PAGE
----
ACLU, Missouri library groups sue over new school book law

KANSAS CITY (AP) -- The American Civil Liberties Union of Missouri and two state library associations are suing over a new state law that bans sexually explicit material from schools, saying it violates the rights of librarians and students.

The lawsuit filed Thursday contends the Republican-backed law, which took effect in August, has caused Missouri school districts to remove hundreds of books from their shelves.

The ACLU, the Missouri Association of School Librarians and the Missouri Library Association are asking the Circuit Court in Kansas City to find the law unconstitutional or clarify how and when it applies.

The law was passed as challenges to the content of library books -- both in schools and public libraries -- have increased across the country during the last two years.

Missouri's Republican secretary of state, Jay Ashcroft, has proposed a rule that would block public funding for libraries that make "inappropriate" books available to minors. The proposal has been widely condemned by librarians and free speech advocates.

In the latest lawsuit, the ACLU sued Jean Peters Baker in her role as the Jackson County prosecutor and on behalf of all county prosecutors in Missouri.

Michael Mansur, a spokesman for Baker's office, said Friday they had not seen the lawsuit and couldn't comment.

Librarians and other school officials face up to a year in jail or a $2,000 fine for violating the policy, which makes it a crime to provide minors with sexually explicit visual material. Exceptions are provided for works of art, science classes and other educational courses.

The lawsuit also contends that librarians and others could violate the law regardless of whether the material is provided inside or outside of a school building or school hours.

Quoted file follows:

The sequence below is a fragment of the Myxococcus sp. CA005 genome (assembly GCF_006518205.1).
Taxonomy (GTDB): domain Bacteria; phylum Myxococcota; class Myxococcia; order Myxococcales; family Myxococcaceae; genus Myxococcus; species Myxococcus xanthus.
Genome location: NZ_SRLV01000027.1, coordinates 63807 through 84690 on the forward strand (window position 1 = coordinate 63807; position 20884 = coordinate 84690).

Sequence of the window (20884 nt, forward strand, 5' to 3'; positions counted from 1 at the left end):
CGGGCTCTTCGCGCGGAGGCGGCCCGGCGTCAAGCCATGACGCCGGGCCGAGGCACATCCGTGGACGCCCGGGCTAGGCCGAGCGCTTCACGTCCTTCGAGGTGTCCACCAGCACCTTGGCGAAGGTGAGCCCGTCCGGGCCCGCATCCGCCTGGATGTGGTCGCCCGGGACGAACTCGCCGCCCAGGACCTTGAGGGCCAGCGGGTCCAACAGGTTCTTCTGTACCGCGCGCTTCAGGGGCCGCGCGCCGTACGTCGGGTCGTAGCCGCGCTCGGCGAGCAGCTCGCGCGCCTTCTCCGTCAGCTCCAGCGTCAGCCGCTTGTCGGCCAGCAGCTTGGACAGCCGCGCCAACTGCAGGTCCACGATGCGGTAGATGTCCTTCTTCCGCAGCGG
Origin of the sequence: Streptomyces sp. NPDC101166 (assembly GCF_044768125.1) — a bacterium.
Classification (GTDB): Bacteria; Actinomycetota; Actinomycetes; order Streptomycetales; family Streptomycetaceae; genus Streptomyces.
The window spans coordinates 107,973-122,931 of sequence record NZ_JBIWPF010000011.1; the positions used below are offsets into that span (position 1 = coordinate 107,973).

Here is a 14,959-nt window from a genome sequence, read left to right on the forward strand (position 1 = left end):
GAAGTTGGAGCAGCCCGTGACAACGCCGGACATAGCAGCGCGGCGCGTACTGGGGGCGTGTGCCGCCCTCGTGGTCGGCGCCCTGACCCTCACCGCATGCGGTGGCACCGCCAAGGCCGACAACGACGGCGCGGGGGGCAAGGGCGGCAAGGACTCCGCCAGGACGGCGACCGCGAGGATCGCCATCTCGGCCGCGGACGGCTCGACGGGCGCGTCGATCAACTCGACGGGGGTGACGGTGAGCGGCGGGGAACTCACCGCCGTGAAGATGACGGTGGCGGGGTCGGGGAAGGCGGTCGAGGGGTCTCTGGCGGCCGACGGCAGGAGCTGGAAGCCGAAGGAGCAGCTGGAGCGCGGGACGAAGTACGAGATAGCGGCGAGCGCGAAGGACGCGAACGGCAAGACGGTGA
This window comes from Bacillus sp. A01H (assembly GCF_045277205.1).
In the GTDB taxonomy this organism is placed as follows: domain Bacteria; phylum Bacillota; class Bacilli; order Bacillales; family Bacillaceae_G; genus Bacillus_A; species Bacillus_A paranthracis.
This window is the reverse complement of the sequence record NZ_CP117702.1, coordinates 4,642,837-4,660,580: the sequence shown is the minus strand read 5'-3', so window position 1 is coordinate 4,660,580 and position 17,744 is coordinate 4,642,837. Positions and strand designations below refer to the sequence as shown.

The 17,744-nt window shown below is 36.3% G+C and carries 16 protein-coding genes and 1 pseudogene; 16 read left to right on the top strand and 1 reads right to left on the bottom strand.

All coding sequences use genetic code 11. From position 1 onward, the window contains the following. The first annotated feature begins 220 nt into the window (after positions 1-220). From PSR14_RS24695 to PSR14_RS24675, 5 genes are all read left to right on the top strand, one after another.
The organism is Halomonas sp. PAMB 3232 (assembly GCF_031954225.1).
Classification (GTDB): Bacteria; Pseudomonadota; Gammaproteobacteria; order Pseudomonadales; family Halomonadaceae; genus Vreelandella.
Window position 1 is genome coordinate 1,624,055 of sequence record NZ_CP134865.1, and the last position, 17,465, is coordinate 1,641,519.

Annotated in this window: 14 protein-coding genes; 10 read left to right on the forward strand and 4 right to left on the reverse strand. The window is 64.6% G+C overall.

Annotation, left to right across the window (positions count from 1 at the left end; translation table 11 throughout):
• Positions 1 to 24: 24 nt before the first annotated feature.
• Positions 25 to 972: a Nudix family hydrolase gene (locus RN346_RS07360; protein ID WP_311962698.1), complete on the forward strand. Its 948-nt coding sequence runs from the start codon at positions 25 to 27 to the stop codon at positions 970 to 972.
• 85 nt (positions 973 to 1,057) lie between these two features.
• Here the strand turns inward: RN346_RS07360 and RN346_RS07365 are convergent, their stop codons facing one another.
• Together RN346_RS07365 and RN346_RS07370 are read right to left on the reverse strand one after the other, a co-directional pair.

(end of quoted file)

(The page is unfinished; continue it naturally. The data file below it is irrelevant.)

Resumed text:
As of November, about 300 titles had been banned from school libraries across the state, according to the lawsuit. Many of those books were written by or about minority or LGBTQ individuals, but they also include graphic novels, human anatomy books and Holocaust history books.

The law endangers not only school librarians but public and academic librarians who work with K-12 schools, Joe Kohlburn of the Missouri Library Association's Intellectual Freedom Committee said in a statement.

"Librarians have been undermined politically in this state for long enough, and the fear of prosecution is an ongoing issue for keeping qualified professionals in Missouri, as well as bringing new people into the profession," he said.

The ACLU argues that the law violates educators' due process rights because it is unconstitutionally vague and allows government overreach. It also argues that the suit violates students' First Amendment rights.

The lawsuit notes that federal and state law already prohibits providing obscene and pornographic materials to minors, and that school boards approve procedures for choosing appropriate library materials.

"Extreme politicians in Jefferson City are using the government-knows-best model for legislation -- in this case telling parents what their children can and can't read at school and, in some cases, at home, while imposing criminal penalties on those who might disagree," said Gillian Wilcox, deputy director for litigation for the ACLU of Missouri.

Melissa Corey, president of the Missouri Association of School Librarians, said one of the group's major concerns is not only removing books currently on the shelves, but the potential for "a chilling effect" on what books are purchased in the future.